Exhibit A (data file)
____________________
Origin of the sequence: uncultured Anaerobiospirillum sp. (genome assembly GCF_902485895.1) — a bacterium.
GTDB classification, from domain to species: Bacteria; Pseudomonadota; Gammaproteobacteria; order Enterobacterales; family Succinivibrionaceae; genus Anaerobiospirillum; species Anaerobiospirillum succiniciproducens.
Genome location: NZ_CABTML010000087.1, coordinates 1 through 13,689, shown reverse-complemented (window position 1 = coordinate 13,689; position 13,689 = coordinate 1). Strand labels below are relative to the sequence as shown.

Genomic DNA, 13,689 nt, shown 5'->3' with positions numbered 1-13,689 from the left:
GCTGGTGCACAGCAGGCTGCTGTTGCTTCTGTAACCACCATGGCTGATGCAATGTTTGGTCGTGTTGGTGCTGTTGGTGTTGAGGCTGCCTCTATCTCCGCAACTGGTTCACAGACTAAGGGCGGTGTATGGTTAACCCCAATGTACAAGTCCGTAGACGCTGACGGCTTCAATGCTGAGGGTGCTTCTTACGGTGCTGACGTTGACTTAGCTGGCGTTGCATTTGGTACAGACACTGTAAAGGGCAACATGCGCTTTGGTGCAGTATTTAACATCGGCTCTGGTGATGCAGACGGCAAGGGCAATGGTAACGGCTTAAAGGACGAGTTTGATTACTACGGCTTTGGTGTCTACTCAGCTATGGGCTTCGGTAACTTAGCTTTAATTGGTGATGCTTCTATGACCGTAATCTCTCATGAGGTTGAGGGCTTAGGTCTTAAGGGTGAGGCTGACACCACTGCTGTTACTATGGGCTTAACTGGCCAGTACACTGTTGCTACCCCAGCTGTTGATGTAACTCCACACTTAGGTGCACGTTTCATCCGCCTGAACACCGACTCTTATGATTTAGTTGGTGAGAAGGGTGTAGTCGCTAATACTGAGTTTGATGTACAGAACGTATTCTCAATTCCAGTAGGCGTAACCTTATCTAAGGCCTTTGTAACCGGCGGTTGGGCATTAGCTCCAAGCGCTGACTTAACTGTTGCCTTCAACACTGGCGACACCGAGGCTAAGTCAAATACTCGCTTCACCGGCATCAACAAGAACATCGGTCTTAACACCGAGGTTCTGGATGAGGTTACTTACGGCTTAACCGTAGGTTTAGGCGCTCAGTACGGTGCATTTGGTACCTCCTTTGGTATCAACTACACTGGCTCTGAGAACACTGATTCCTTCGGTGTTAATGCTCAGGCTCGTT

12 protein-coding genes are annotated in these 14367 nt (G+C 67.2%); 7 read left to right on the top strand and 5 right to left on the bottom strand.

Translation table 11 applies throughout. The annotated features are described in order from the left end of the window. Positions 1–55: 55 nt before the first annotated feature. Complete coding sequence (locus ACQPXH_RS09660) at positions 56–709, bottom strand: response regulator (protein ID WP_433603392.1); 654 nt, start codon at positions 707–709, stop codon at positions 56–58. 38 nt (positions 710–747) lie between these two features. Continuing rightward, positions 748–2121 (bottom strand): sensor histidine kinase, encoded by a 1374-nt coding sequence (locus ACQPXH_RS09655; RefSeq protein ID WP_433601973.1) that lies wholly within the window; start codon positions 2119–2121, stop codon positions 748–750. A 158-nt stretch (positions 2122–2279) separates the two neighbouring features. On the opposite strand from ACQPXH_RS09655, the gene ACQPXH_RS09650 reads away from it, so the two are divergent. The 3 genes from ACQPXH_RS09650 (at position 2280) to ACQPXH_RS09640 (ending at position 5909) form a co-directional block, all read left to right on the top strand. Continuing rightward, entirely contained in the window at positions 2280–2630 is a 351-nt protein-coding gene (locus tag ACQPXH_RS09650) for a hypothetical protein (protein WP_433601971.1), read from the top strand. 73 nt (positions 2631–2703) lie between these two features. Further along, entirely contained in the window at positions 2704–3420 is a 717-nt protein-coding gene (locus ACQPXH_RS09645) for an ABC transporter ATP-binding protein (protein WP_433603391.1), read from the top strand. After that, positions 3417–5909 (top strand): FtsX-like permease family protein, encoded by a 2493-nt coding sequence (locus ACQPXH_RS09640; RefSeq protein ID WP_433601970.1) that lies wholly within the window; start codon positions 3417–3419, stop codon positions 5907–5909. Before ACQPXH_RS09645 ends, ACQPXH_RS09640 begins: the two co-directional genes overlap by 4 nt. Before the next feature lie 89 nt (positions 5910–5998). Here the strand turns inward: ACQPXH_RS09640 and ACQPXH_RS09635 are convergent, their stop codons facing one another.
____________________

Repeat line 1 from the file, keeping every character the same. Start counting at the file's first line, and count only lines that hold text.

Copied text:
Origin of the sequence: uncultured Anaerobiospirillum sp. (genome assembly GCF_902485895.1) — a bacterium.